Infrared Cameras Take Off in New Directions
Anne L. Fischer
The principles behind infrared technology have not changed much since they were developed in the 1800s, yet advances in sensors, electronics and optics give rise to new applications for IR cameras every day. Higher speed, greater field of view, smaller sizes and ease of use are the key changes that are pushing IR cameras into places they have never been before.
Smaller array platforms are enabling manufacturers to produce handheld cameras, and because the optics are more affordable, those cameras are used in applications where cost was previously a deterrent. Tom Scanlon of Flir Systems Infrared indicated that, while small, these new sensors can still do the job. “With some of these advancements, these more affordable sensors are delivering fantastic sensitivity.”
In this collection of articles, industry leaders offer insight into new twists on familiar technology and take a look at some specific applications. But before we delve into what the experts have to say, let’s define just what we mean by “infrared.”
In the past, we’ve used the terms “near-, mid-, and thermal or far-infrared.” As reader Fred Schaff pointed out in a letter to the editor printed in our January issue, there is a difference of opinion over how the IR spectrum should be subdivided. In talking to the industry experts who contributed to this feature, it’s clear that the issue is still not resolved. For example, Raytheon Infrared defines near-IR as 780 nm to 2 μm, mid as 3 to 5 μm, and thermal and far as 8 to 12 μm, while in Mikron Infrared Inc.’s view, near is 650 nm to 1.8 μm, mid is 1.8 to about 5.8 μm and far is 5.8 to 20 μm.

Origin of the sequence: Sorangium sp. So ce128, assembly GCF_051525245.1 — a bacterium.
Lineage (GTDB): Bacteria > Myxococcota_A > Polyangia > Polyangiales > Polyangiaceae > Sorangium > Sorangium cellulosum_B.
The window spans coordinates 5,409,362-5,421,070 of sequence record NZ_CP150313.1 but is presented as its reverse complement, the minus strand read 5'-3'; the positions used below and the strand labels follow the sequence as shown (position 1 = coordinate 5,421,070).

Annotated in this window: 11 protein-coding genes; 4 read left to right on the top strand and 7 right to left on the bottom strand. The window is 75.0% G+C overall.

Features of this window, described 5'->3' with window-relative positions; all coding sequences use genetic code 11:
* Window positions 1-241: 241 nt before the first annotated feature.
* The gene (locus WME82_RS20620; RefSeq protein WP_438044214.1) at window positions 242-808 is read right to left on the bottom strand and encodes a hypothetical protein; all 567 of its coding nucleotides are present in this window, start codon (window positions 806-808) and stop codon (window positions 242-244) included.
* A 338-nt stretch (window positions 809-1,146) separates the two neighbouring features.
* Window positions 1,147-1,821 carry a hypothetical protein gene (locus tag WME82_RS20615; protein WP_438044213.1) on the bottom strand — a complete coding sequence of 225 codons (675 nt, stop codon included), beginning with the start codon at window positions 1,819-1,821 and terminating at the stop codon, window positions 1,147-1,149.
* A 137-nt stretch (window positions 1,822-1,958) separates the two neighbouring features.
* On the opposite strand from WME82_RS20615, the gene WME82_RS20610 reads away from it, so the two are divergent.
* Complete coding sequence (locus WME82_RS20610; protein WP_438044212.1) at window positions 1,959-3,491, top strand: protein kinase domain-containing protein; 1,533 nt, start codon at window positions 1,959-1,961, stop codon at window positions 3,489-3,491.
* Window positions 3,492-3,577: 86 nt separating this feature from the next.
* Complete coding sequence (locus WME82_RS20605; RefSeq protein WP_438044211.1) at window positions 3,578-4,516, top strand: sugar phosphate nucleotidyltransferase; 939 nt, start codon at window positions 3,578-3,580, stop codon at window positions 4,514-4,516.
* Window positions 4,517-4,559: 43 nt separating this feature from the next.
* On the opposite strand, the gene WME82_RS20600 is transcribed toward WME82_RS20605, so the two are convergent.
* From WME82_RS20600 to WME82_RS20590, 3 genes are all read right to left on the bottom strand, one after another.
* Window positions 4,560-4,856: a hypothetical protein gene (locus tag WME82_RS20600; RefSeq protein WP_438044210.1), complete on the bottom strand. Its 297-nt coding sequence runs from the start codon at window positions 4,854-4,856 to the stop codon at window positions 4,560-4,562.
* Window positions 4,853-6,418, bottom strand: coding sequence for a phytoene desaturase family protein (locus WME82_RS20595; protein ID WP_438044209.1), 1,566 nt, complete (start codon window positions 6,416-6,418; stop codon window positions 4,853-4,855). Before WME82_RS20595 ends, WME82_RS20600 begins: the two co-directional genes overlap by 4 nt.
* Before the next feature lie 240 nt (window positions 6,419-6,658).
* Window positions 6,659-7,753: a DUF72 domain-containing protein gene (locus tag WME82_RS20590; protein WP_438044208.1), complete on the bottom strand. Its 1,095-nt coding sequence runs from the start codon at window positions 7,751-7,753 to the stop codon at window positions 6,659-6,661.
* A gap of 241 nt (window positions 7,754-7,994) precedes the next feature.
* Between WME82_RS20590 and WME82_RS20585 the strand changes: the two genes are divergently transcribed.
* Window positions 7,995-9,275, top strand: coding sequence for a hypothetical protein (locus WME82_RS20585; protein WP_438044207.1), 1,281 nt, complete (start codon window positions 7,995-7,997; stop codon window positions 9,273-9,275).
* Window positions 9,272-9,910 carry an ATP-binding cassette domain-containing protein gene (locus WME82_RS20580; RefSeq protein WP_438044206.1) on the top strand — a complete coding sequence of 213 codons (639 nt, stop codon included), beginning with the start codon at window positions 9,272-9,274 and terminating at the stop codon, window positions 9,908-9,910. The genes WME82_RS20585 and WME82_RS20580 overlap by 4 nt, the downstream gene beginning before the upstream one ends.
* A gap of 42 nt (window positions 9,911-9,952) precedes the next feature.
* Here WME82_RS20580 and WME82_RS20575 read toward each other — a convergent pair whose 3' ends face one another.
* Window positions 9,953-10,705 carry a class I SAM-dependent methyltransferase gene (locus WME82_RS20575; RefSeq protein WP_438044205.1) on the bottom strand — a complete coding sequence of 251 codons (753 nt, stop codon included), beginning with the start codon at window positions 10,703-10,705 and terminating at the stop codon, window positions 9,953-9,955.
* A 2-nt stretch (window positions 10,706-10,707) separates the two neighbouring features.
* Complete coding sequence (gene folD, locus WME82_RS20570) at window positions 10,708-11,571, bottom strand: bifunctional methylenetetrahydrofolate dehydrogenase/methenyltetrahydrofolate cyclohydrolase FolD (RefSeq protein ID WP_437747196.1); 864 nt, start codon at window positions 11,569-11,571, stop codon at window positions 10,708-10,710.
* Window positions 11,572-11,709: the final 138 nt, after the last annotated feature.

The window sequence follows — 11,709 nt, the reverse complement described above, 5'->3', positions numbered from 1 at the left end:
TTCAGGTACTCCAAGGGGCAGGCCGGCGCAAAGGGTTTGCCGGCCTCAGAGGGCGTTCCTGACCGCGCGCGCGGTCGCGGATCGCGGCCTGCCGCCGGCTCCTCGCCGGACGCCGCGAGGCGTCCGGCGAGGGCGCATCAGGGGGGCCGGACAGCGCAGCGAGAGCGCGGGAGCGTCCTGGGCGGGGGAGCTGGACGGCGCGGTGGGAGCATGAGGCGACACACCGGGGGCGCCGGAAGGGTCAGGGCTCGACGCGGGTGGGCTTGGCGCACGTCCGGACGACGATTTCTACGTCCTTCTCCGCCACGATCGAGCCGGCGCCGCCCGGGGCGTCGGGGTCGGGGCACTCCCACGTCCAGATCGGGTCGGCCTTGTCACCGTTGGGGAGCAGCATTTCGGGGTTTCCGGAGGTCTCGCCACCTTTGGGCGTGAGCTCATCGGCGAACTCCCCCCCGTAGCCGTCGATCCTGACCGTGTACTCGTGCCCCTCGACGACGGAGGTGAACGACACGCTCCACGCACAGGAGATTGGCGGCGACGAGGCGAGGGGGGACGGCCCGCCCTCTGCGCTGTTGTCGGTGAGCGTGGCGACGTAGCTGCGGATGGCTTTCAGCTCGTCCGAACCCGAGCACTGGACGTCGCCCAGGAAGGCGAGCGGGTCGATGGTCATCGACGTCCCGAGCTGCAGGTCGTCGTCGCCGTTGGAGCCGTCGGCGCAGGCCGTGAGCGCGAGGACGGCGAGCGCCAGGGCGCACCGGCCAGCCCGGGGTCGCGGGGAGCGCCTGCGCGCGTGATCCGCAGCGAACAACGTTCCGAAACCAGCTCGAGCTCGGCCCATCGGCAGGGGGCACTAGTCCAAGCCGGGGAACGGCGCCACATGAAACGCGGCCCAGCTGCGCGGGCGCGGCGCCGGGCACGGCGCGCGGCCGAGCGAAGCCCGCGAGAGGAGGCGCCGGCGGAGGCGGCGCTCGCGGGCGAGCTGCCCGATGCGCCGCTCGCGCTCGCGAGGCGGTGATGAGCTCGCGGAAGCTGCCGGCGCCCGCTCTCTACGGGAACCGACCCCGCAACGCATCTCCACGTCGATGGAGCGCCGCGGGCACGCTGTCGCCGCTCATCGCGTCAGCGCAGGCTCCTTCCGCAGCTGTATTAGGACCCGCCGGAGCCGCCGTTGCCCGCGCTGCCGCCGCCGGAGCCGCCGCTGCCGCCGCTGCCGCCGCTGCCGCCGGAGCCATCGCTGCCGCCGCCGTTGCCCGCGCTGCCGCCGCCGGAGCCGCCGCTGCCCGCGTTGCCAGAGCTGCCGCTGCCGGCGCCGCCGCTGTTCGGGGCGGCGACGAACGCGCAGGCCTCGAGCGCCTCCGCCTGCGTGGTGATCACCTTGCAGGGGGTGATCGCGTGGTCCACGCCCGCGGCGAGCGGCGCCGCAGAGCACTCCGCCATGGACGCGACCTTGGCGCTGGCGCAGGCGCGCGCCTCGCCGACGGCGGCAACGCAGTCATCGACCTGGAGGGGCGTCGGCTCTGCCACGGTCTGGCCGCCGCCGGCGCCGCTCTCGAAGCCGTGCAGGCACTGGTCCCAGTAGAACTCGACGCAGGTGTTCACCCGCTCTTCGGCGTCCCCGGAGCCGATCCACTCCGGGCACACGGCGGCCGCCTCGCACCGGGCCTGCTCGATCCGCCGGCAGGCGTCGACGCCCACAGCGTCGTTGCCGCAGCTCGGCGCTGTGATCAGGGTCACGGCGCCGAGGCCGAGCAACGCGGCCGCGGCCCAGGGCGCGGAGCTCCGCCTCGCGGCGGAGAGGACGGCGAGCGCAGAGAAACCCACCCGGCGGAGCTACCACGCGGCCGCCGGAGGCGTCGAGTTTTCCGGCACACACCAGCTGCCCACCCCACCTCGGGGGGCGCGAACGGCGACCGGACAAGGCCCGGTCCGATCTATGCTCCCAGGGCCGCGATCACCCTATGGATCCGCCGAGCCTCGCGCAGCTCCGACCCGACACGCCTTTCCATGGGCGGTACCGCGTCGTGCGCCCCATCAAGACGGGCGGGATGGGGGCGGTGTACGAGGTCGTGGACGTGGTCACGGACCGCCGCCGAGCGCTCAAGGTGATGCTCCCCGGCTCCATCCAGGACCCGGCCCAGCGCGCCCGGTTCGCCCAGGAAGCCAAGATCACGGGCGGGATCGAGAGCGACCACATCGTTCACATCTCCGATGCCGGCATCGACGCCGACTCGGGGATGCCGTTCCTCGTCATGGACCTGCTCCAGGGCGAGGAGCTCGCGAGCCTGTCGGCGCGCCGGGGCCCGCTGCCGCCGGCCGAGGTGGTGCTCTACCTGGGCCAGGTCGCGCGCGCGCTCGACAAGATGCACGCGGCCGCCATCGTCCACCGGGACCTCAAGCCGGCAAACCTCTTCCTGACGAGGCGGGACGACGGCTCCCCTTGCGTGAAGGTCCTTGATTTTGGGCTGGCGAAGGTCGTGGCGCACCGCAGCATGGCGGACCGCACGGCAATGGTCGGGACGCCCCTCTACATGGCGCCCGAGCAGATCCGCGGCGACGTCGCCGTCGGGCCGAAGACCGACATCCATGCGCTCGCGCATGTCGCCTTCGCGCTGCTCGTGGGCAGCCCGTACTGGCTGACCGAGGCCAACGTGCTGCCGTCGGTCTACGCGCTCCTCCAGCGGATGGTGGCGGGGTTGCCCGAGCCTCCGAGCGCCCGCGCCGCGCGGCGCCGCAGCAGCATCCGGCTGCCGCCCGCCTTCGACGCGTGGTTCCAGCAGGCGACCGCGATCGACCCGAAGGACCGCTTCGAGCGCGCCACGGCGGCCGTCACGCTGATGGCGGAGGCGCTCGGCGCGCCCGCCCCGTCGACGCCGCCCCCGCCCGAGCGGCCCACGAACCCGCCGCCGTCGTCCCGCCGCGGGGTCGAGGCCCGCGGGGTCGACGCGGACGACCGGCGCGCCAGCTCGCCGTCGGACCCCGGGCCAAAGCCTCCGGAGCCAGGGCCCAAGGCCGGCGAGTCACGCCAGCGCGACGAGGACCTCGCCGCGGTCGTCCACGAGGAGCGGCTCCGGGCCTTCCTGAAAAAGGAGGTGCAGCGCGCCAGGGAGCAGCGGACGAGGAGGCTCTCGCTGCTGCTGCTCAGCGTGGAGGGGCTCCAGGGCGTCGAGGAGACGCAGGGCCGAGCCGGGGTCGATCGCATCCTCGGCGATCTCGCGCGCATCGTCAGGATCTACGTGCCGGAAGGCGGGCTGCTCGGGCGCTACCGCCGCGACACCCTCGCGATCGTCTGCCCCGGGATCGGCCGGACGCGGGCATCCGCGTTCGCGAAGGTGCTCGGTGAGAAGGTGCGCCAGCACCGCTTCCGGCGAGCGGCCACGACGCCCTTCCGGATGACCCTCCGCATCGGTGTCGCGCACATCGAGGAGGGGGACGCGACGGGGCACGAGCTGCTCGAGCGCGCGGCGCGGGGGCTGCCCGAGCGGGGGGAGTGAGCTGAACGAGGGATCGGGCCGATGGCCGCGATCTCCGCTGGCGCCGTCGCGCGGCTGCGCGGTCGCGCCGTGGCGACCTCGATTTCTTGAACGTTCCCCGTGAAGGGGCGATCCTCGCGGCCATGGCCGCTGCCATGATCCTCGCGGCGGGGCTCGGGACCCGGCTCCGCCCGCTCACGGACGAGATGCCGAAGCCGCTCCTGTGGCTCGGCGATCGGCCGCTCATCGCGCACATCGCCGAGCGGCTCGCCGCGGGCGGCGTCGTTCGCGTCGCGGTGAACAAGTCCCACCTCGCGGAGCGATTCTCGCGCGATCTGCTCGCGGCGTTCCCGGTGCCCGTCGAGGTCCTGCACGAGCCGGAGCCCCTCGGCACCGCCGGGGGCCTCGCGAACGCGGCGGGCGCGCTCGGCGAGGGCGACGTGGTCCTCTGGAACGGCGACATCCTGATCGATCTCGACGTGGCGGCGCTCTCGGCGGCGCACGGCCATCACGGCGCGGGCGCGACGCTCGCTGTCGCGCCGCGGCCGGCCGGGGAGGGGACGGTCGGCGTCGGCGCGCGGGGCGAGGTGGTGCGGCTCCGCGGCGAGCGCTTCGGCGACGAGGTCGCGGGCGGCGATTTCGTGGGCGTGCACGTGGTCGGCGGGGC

To help the photonics industry communicate, we have defined the ranges in our Photonics Dictionary and on our Photonic Spectrum Reference Wall Chart. We realize, however, that the ranges are not always straightforward. Mikron’s William Fullam believes that there are two standard definitions of near-infrared — one from astronomy and the other from spectroscopy — which vary based on detector characteristics. He says that the designations are often based on the available technology, citing as an example near-infrared, which, “to one of our design engineers, is 650 nm to 1.8 μm because InGa detectors end there.” However, he suggests that “as detectors and circuits get better, the sharp demarcation tends to blur. That is why the question is so difficult to resolve.”
So although we acknowledge variation by application, we define the ranges in an attempt to set a standard for the photonics community as a whole. Because we use the terms “near,” “mid” and “far,” we need to be clear about just what they mean to us. And in response to Schaff, we will use these distinctions within infrared more often.
The ranges as defined by the Photonics Dictionary:
Near-infrared: 0.75 to 3 μm
Mid-infrared: 3 to 30 μm
Far-infrared: 30 to 1000 μm, or 1 mm
It may not be possible to adopt a standard for the entire industry, but we believe it’s important that the terms we use are defined. We welcome further input from readers and encourage dialogue about variations in definition by application.
- That branch of science involved in the study and utilization of the motion, emissions and behaviors of currents of electrical energy flowing through gases, vacuums, semiconductors and conductors, not to be confused with electrics, which deals primarily with the conduction of large currents of electricity through metals.
MORE FROM PHOTONICS MEDIA